Lively programme with memorable solos makes for great night

For such a small place, Mossley has a place in brass banding history that is the envy of larger population centres. Last night’s band was the first winner of the British Open championship which started life in Belle Vue, Manchester. Back then, it was known as The Belle Vue Championship.

169 years on (most obviously without the same personnel as their fellow players of 1853), the Mossley Band played their first Boarshurst Band Club concert of 2022.  Ironically, 24 hours on from Boarshurst Silver Band’s 2nd Place finish in the British Open Championships Senior Trophy.

Like Middleton the previous week, entertainment was the key to their programme. As with their last visit to Boarshurst in June 2019, the programme was traditional and easy going, with a nice selection of stage and screen music. Fans of Elvis Presley and The Beatles were well catered for as well.

Was there something for everyone in Mossley Band’s programme? Yes there was; especially Elvis and Beatles fans, and lovers of great solo pieces – and a nice Derek Broadbent arrangement (we haven’t heard one of these for a long time).

The Programme

First Half

  1. Contest March: The Senator (George Allan);
  2. Overture: Overture from Mack and Mabel (Jerry Herman, arr. Keith Wilkinson);
  3. Principal Cornet Solo (Performed by Adam Scaife): Slavische Fantasie (Carl Hohn, arr. Simon Kerwin);
  4. Popular Music Medley: Abbey Road Medley (i. Golden Slumbers; ii. Carry That Weight; iii. The End) (Lennon/McCartney, arr. Sandy Smith);
  5. Hymn: Dear Lord and Father of Mankind (Charles Hubert Parry, arr. Cecil Bolton and Eric Banks);
  6. Flugelhorn Solo (performed by David Coy): Concerto D’ Aranjuez (Joaquin Rodrigo);
  7. Popular Music: Music (John Miles, arr. Derek Broadbent).

Second Half

  1. Musical Medley: The World’s Greatest Storyteller (Various, arr. Philip Harper):
    1. Theme from Chitty Chitty Bang Bang (Robert B. Sherman/Richard M. Sherman);
    2. (From Willy Wonka and the Chocolate Factory) Pure Imagination (Leslie Bricusse/Anthony Newley);
    3. (From Matilda) When I Grow Up (Tim Minchin);
  2. Euphonium Solo (performed by Neil Riley): La Belle Americaine (John Hartmann)
  3. Euphonium Duet (performed by Neil Riley and Angela Stewart): Me and My Shadow (Al Jolson, arr. Rydland);
  4. Film Music: Theme from Shrek (Harry Gregson-Williams, arr. Alan Fernie);
  5. Horn Feature: Hey Jude (Lennon/McCartney, arr. Thomas Wyss);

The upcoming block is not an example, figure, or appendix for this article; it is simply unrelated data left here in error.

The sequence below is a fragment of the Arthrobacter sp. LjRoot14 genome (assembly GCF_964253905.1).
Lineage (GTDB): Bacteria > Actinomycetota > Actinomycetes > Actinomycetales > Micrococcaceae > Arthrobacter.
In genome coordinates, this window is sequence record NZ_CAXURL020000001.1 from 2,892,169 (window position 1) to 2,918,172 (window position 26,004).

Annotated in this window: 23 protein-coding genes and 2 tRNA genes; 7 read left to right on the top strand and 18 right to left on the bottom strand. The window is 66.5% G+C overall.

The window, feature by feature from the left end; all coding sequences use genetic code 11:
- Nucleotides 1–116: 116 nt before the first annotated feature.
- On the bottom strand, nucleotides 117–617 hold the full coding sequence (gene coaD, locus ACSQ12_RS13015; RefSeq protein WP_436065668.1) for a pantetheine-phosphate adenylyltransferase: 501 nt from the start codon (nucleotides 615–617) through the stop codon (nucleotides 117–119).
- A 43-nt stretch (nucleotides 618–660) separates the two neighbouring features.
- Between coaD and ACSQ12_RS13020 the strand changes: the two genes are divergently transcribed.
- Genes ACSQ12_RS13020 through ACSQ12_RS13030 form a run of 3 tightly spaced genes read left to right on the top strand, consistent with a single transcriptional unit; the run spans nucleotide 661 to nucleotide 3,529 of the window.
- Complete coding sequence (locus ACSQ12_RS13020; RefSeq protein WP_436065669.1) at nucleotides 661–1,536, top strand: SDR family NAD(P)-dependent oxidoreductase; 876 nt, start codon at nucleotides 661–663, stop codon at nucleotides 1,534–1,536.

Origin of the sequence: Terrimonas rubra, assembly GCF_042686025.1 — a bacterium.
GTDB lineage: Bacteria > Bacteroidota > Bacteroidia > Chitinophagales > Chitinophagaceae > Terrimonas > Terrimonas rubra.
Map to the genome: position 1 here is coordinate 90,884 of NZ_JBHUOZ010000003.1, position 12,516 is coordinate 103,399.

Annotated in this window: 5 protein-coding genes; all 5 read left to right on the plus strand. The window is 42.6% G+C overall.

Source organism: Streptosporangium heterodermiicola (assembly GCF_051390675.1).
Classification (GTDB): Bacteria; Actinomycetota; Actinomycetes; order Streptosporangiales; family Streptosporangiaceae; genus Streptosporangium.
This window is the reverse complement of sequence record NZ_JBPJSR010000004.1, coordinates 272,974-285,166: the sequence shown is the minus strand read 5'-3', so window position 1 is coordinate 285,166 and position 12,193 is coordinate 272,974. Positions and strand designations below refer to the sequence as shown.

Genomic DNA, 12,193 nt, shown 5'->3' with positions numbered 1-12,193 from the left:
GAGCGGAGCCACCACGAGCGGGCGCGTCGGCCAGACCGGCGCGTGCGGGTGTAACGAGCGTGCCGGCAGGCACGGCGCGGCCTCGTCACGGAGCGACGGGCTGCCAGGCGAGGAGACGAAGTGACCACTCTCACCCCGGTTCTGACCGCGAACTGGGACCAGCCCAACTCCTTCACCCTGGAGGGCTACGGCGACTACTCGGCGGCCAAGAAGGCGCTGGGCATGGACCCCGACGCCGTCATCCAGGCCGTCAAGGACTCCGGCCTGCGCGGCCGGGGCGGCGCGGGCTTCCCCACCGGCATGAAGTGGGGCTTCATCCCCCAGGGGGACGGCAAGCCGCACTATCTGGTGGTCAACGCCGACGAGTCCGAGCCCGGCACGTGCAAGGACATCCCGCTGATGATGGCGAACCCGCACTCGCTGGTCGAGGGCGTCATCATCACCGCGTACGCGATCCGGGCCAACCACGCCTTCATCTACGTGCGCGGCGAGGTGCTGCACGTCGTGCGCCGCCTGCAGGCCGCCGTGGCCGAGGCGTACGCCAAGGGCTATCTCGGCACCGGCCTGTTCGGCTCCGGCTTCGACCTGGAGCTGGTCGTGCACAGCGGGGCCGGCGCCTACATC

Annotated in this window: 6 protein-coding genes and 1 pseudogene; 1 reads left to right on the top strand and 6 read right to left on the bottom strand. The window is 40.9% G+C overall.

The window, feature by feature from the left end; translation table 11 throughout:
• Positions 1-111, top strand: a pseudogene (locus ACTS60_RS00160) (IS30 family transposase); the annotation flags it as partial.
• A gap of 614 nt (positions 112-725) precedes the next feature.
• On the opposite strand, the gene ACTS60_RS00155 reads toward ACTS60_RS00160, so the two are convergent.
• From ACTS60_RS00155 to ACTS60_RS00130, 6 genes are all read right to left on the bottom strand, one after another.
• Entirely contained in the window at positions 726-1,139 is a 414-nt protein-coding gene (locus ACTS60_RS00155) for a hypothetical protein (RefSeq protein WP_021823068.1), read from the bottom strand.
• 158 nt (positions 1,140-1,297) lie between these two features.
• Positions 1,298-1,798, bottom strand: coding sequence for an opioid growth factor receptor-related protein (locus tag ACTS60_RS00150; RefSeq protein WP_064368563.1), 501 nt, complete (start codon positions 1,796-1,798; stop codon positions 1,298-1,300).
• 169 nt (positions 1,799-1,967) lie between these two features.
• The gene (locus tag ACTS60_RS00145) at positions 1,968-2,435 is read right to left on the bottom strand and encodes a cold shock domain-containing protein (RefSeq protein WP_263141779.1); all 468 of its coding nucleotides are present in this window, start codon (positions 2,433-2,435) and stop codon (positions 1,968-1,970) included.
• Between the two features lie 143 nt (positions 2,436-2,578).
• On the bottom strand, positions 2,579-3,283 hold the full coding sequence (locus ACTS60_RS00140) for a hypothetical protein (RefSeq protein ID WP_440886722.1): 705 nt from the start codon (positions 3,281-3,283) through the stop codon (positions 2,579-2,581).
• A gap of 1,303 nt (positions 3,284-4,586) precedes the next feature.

6. Popular Music Medley: A Tribute to Elvis (Various, arr. Thijs Oud).

Encore

  • Popular Music: CC Rider (Lena Arant/Ma Rainey arr. Thijs Oud).

Our first love and last love

Kicking off our programme was a traditional contest march. A classic march by George Allan in The Senator. Among First and Second Section bands, it has been a popular contest march on the Whit Friday band contest circuit. Mossley Band’s performance reminded us of the fact that Whit Friday was a mere 33 days away. From their first rate performance, this was the sound of a band waiting to get back on the contest trail. We cannot wait!

Next up was an overture, and no ordinary one at that: enter the overture from Mack and Mabel. Opening in 1974, Mack and Mabel the musical included a book by Michael Stewart. In 1981, the musical made its English début at the Nottingham Playhouse theatre yet bombed in the West End. The following year, after some rooting in their local radio station’s record library, Torvill and Dean stumbled upon the musical’s soundtrack album. The rest, as they say was ice skating history. Needless to say, Torvill and Dean would have loved Mossley Band’s performance: it was superb.

This took us to the first soloist of the night. Enter Adam Scaife whom, several years ago when knee high to a grasshopper, performed Buster Strikes Back. Last time he performed Tico Tico. Last night, he performed Slavische Fantasie. Translated into English as the less alluring Slavonic Fantasy, it was written in 1891 for bassoon and piano. As for Adam Scaife’s performance, truly stunning. One that turned out to be a send off for the young man, as he will be study at the Birmingham Conservatoire. All those years ago on East of the M60, we said you would be one to watch. Our response is “well done” and “onwards and upwards”.

This was followed by the first suite of the night. Well, OK… an aural triptych, a medley if you prefer. A good one if you like The Beatles. Arranged by Sandy Smith, Abbey Road Medley is a three-part medley of Beatles songs from their last studio LP, Abbey Road. The three songs are Golden Slumbers, Carry That Weight and The End. A great choice of medley and a real change from the norm for a Beatles related programme item. Good performance too.

Next up was a hymn, presumably Mossley Band’s go-to hymn for any self-respecting hymn and march contest. That of Dear Lord and Father of Mankind. The hymn’s lyrics are taken from a larger body of work known as The Brewing of Soma and set to Charles Hubert Parry’s Repton. As for Mossley Band’s performance, another cracker, which took us to another great solo.

Our second soloist of the night, David Coy performed a well-loved piece from Brassed Off. That of Concerto de Aranjuez on flugelhorn. Apart from Mark Herman’s film, Joaquin Rodrigo’s piece is inspired by the Spanish city of Aranjuez, 42km south from Madrid. It has inspired many cover versions, including one by Todmorden’s second most famous musical star, Geoff Love (as Manuel And His Music of the Mountains). As for David’s performance, one he made light work of at that. Wobbly? Most certainly not!